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Illinois Pension Actuary Defrocked. Finally.
Source: WIREPOINTS

The American Academy of Actuaries last week suspended Timothy W. Sharpe from membership for a period of two years for materially failing to comply with parts of its Code of Professional Conduct in connection with valuations he performed for several municipal police and fire pension plans in Illinois. The Notice is linked here.

Suspension is important because the Illinois Pension Code requires certain pension services to be performed by an “enrolled actuary,” which means membership in either the Academy or the Society of Actuaries (40 ILCS 5/4-118). Not being a member of the Society, Sharpe’s services in Illinois now presumably will end. He had continued to work for some Illinois pensions prior to the suspension while complaints pended against him.

The suspension is rare. Only 21 actuaries have been suspended or expelled from the Academy in the last 43 years.
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Welcome Godfrey Fire Protection District to IPPFA
Source: IPPFA

Welcome Godfrey Fire Protection District to IPPFA
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Financial Fraud among Older Americans: Evidence and Implications
Source: Pension Research Council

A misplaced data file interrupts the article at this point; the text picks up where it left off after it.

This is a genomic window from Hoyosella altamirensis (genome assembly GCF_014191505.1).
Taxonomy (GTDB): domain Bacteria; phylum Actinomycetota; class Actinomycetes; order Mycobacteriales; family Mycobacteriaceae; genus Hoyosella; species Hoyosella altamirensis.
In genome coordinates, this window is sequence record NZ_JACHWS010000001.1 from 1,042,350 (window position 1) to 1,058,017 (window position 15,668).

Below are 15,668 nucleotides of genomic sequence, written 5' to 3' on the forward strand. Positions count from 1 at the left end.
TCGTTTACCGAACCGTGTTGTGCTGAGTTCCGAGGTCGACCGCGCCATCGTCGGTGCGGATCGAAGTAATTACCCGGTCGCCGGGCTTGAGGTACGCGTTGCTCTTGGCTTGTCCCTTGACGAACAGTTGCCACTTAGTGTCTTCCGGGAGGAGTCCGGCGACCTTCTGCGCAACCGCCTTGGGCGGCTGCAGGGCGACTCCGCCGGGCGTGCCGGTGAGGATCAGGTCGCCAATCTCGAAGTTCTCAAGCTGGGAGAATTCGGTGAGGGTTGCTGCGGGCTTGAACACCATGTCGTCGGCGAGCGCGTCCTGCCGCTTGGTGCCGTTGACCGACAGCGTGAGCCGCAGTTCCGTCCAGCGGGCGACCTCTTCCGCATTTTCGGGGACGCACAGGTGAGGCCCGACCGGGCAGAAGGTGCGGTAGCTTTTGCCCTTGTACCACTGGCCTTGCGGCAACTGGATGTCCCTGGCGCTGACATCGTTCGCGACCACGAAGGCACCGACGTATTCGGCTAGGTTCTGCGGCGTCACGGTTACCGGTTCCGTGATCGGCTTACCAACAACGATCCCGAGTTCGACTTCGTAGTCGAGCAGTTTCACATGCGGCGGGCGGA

The consequences of poor financial capability at older ages are serious and include making mistakes with credit, spending retirement assets too quickly, and being defrauded by financial predators. Because older persons are at or past the peak of their wealth accumulation, they are often the targets of fraud. Our project analyzes a module we developed and fielded in the 2016. Health and Retirement Study (HRS). Using this dataset, we evaluate the incidence and risk factors for investment fraud, prize/lottery scams, and account misuse, using regression analysis. Relatively few HRS respondents mentioned any single form of fraud over the prior five years, but nearly 5% reported at least one form of investment fraud, 4% recounted prize/lottery fraud, and 30% indicated that others had used/attempted to use their accounts without permission. There were few risk factors consistently associated with such victimization in the older population. Fraud is a complex phenomenon and no single factor uniquely predicts victimization. The incidence of fraud could be reduced by educating consumers about various types of fraud and by increasing awareness among financial service professionals.
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